“Deep Listening involves going below the surface of what is heard, expanding to the whole field of sound while finding focus. This is the way to connect with the acoustic environment, all that inhabits it, and all that there is…Through accessing many forms of listening we grow and change whether we listen to the sounds of our daily lives, the environment or music. Deep Listening takes us below the surface of our consciousness and helps to change or dissolve limiting boundaries.”14
This modality of listening might be understood as a mode of secular trancing, “divorced from religious practice but often carrying religious sentiments such as feelings of transcendence or a sense of communion with a power beyond oneself.”15(p2) Taking such claims seriously, we might recognize that the labor of intentional stillness and listening—primary to and divorced from expectation and the context of whatever is heard—may proffer extreme affective change.
A clue the efficacy of stillness and listening may lie in the synthetic capacity of productive imagination engaged in what philosopher Hans Georg Gadamer referred to in his conceptualization of play.12(p102) It is this space of meaning-making (understood in terms of the Husserlian epoché, or, phenomenological bracketing16) that a subject might find their horizon of understanding to have been refigured by the work of being intentionally present; waiting upon a worlding. While not demonstrable here due to space constraints, systematic articulations of these insights are to be found in philosophical hermeneutics that develop the phenomenological nature of human understanding.12,13,16
It is in this way, too, that we might find the act of listening to be implicated in ethical demands which in turn condition political praxis with perceived “others.”6(p141-74) When we listen, we find that others’ worlds differ from our own and that no symbolic system (e.g., language) permits perfect communication of ideas from one to the other. Listening is, then, an ethical activity implicated in any kind of mutual understanding and social plurality. Addressing this ethical character of listening, cultural theorist Lisbeth Lipari further develops the concept of intertextuality (the mutually-reliant character of texts comprising their situated meaningfulness) into “interlistening.” The function of interlistening describes how the act of listening is implicated in the ongoing construction of a subject’s meaningful world; how personal meaning-making resonates with echoes of everything we have ever heard, thought, seen, touched, said, and read throughout our lives. Lipari goes further to show how this act of interlistening situates each listener within an internal reflexive relationship, comprising a foundational social field with their own meta-cognition. In the same way that one cannot touch without also being touched, even when alone and thinking in internal dialogue, a self-listening is there to accompany self-speaking. The two are not a duality, but complementary characteristics of a unity comprising a subject’s mode of being-as-understanding. In demonstration, she asks:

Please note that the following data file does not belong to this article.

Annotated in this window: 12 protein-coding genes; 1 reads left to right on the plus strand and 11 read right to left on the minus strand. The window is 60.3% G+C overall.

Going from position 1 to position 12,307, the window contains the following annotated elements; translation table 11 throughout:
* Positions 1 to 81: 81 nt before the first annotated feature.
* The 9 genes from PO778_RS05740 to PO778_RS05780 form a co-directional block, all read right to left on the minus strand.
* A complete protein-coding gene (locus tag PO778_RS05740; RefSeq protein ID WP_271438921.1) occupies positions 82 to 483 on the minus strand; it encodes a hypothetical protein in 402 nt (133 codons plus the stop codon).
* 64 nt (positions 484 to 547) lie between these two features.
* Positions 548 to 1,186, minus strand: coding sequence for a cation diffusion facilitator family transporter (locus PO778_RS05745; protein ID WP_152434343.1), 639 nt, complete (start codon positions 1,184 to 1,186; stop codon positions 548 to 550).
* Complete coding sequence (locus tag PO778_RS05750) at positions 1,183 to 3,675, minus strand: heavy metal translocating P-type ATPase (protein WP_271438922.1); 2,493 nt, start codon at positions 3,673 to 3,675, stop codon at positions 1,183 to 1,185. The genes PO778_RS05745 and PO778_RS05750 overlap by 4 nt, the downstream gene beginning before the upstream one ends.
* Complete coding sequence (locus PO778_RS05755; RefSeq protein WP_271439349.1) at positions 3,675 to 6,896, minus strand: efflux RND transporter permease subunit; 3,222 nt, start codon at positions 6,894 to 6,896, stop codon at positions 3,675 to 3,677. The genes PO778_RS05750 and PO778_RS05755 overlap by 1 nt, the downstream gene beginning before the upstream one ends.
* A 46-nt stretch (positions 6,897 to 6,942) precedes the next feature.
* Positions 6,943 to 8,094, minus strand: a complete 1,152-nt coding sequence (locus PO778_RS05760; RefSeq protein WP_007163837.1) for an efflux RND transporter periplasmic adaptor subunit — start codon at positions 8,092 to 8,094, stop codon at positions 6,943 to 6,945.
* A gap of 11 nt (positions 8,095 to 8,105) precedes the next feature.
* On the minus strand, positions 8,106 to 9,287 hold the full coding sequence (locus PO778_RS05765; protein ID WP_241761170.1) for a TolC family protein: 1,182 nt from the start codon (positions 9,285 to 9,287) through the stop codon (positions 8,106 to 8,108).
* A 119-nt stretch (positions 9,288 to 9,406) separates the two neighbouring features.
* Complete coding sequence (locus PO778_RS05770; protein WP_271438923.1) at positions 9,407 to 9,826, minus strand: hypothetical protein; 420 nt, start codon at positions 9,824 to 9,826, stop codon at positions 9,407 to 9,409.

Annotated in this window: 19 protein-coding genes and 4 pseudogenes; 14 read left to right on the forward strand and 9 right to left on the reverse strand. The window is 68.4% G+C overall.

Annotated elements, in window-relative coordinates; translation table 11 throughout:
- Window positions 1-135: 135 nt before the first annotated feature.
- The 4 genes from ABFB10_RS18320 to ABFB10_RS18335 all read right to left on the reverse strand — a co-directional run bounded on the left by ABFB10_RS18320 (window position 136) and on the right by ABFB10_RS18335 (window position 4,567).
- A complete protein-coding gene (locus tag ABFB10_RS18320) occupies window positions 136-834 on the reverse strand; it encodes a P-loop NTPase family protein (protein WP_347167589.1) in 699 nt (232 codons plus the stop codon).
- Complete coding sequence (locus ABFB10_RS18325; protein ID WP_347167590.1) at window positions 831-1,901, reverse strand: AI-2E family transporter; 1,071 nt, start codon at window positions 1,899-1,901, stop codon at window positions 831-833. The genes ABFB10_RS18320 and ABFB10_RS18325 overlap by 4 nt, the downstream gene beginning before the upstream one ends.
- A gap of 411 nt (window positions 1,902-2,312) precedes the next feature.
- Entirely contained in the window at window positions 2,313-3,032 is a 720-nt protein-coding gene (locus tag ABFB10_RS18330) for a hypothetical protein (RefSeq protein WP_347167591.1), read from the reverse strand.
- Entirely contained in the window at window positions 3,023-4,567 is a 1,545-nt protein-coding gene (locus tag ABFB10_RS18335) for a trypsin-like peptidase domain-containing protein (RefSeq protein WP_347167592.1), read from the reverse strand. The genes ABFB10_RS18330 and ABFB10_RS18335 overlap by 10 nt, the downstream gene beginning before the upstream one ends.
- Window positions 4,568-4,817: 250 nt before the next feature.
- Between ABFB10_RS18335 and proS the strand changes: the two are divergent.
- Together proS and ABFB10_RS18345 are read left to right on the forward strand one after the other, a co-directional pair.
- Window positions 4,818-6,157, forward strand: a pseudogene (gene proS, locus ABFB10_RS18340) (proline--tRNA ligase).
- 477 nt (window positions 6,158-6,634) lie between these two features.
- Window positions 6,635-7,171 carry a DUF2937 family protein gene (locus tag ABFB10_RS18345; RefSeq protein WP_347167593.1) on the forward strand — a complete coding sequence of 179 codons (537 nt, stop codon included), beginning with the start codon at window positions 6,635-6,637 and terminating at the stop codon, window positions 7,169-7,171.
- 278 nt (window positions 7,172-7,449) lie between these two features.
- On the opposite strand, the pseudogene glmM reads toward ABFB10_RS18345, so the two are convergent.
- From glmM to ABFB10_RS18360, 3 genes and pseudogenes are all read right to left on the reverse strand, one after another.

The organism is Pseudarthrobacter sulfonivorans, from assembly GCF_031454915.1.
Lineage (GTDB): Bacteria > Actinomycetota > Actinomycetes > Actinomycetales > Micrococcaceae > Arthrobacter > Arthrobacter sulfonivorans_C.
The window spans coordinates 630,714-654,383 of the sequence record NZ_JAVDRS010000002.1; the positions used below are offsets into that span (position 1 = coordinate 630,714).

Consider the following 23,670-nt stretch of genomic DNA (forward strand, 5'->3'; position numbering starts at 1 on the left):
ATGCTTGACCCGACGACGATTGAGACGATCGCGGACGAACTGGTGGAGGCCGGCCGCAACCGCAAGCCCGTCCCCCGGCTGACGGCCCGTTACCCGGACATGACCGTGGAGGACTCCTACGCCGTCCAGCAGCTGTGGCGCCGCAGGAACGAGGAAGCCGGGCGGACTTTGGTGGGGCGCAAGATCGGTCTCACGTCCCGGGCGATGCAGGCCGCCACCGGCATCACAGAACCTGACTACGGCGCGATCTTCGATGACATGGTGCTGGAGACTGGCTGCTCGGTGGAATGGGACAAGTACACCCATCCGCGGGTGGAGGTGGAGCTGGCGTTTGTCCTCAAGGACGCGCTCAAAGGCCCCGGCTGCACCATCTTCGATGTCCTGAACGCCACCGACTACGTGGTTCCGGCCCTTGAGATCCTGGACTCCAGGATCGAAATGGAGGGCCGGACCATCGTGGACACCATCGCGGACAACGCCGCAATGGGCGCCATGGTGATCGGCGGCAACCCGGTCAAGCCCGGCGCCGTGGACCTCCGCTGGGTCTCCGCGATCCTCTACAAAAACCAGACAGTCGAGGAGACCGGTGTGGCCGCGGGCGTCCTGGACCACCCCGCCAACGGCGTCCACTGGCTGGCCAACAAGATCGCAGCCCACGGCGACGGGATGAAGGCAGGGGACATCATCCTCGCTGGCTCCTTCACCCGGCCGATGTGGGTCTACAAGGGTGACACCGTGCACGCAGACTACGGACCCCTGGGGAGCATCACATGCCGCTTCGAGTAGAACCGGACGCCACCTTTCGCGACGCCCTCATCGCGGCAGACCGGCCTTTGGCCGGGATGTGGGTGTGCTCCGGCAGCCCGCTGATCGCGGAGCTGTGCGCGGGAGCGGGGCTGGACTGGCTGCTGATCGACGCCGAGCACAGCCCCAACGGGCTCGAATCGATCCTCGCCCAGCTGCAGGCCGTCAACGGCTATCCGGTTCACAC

“When I’m thinking silently to myself, am I speaking or listening? If I’m speaking (or listening), then who’s listening (or speaking)? And along those lines, do I listen not only to words with my mind, but also to the music of the voice in my ears, and the posture and the gesture of the body with my eyes, the vibrational rhythm of others’ pulsations, movements, and intonations in my body?” 10(p9)
Acts of (inter)listening, even if only to/with ourselves, are shown already to comprise pluralistic dialog. This resultant ethics of speaking/listening to ourselves models how we might listen to the perspectives of others situated in their own meaningful worldviews that differ from our own.6(p144) Whether characterized either as quotidian self-reflection or intentional waiting openness toward the plural alterity in the world, a practice of listening is constitutive of how we be in the world understandingly. Our capacity to focus our attention, then, has an impact on our capacity for the (re)figuration of our horizon of understanding.